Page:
If you are wondering how list (array) looping works in Elixir here is the implementation:

defmodule App do
    def main do
        my_list = ["Say", "hi", "to", "Elixir"]
        loop_through_list my_list
    end

    def loop_through_list([]) do


    def loop_through_list [head | tail] do
        IO.puts head
        loop_through_list tail
    end
end
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And the explanation is pretty simple. There is a feature called pattern matching (almost like destructuring objects in JavaScript) which allows you to get your list's head and tail, head being the first element and tail the rest. So in the first call we print the head and pass tail to the same function recursively. But to stop our loop there is another function named exactly the same with an empty list as the only argument meaning that if the passed list it empty this function should be run.

Here is the procedure of how this works:

loop_through_list =>
head: "Say", tail: ["hi", "to", "Elixir"]
Prints "Say"
Invokes loop_through_list => ["hi", "to", "Elixir"]
---
loop_through_list =>
head: "hi" -> tail : ["to", "Elixir"]
Prints "hi"
Invokes loop_through_list => ["to", "Elixir"]
---
loop_through_list =>
head: "to" -> tail : ["Elixir"]
Prints "to"
Invokes loop_through_list => ["Elixir"]
--------
loop_through_list =>
head: "Elixir" -> tail : []
Prints "Elixir"
Invokes loop_through_list => []
loop_through_list => [] (empty lid)
Nothing to do and returns nil
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Now that we know the procedure, the reality is Elixir provides some functions to loop through stuff without needing to write it over and over again if you need something rather simple:

defmodule App do
    def main do
        Enum.each(20..1, fn x -> IO.puts x end)
        Enum.each(["Say", "hi", "to", "Elixir"], fn item -> IO.puts item end)
    end
end
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Case matching

A function can be combined with a switch-case statement in Elixir (kinda xD)! Here is an example:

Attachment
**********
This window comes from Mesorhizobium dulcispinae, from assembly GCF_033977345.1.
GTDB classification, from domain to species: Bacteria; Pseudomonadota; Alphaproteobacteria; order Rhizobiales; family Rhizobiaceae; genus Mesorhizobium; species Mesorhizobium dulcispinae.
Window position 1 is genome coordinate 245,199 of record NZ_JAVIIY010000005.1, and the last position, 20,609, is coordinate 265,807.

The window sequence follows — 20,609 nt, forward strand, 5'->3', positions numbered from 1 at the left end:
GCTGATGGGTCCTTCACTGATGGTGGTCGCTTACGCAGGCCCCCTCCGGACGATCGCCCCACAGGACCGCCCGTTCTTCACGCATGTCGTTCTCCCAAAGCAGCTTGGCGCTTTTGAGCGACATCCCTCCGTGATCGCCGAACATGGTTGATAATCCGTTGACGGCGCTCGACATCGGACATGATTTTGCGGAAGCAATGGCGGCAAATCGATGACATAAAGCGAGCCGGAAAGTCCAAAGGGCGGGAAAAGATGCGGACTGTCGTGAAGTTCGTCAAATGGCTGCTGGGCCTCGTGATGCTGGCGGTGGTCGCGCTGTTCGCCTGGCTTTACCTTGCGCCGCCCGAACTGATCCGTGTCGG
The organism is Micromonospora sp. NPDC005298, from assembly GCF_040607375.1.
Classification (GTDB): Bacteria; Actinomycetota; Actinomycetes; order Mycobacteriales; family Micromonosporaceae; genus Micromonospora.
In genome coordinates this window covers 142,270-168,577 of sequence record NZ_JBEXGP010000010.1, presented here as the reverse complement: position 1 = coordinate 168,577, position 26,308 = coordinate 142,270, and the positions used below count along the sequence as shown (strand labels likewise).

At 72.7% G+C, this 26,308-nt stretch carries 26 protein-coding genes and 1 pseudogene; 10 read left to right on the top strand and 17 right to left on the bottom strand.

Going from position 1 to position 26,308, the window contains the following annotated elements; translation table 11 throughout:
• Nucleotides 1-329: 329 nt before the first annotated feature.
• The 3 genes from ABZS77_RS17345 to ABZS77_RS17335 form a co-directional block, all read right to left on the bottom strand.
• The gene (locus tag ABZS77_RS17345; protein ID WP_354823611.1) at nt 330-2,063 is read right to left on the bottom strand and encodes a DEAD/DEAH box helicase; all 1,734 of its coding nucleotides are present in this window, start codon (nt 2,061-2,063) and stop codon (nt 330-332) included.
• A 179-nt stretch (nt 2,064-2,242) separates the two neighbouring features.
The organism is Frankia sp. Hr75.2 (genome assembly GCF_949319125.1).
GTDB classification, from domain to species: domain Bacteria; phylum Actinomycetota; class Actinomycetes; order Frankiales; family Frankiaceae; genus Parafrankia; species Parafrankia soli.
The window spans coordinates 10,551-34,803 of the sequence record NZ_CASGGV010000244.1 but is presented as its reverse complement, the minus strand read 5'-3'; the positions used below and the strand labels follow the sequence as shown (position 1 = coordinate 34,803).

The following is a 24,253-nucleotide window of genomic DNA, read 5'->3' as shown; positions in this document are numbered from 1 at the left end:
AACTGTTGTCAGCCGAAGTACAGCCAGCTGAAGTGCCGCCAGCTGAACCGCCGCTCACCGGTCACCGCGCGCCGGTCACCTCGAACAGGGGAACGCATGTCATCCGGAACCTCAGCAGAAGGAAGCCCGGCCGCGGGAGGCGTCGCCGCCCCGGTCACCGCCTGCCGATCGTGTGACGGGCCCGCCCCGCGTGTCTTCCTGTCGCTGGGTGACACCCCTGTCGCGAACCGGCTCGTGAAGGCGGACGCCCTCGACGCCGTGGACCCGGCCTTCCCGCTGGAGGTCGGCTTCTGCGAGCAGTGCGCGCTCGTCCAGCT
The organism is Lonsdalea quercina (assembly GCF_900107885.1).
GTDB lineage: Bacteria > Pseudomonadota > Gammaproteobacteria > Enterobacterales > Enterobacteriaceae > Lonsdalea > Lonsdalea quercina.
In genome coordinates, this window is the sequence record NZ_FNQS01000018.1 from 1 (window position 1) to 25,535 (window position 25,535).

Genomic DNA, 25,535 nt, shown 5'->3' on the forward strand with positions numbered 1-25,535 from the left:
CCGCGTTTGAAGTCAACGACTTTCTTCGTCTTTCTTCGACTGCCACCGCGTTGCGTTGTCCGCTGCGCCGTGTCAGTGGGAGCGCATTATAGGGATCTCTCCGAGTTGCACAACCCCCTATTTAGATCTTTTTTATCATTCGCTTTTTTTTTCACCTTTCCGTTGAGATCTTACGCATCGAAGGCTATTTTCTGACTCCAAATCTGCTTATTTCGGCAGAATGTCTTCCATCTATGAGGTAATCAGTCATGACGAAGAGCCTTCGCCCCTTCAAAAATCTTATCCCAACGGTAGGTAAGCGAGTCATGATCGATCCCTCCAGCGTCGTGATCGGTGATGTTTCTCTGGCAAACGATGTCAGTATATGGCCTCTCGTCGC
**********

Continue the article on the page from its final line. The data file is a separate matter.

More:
defmodule App do
    def main do
        math = fn
            :sum, x, y -> x + y
            :subtract, x, y -> x - y
            :multiply, x, y -> x * y
            :divide, x, y -> x / y
            :remainder, x, y -> rem x, y
        end

        IO.puts math.(:sum, 10, 2) # 12
        IO.puts math.(:subtract, 8, 3) # 5
        IO.puts math.(:multiply, 4, 6) # 24
        IO.puts math.(:divide, 18, 2) # 9
        IO.puts math.(:remainder, 15, 4) # 3
    end
end
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There is also guards! When defining a function you can use guards to ensure that your function does exactly what you want!

defmodule App do
    def main do
        IO.puts divide 8, 4 # 2
        IO.puts divide 8, 0 # undefined
    end

    def divide(x, y) when y !== 0, do: x / y
    def divide(_, y) when y === 0, do: nil
end
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Here we defined two functions which in one we are checking if y is not equal to 0 so we divide the numbers and one if y is equal to 0 so it returns nil. Putting _ means that we won't need this argument or variable later.

Elixir is beyond this

All the things I've mentioned here are just a brief explanation of Elixir's features. Elixir is fascinating and will make you a better programmer for sure.

Hope you enjoyed!

Tell me what you think about Elixir in the comments section below.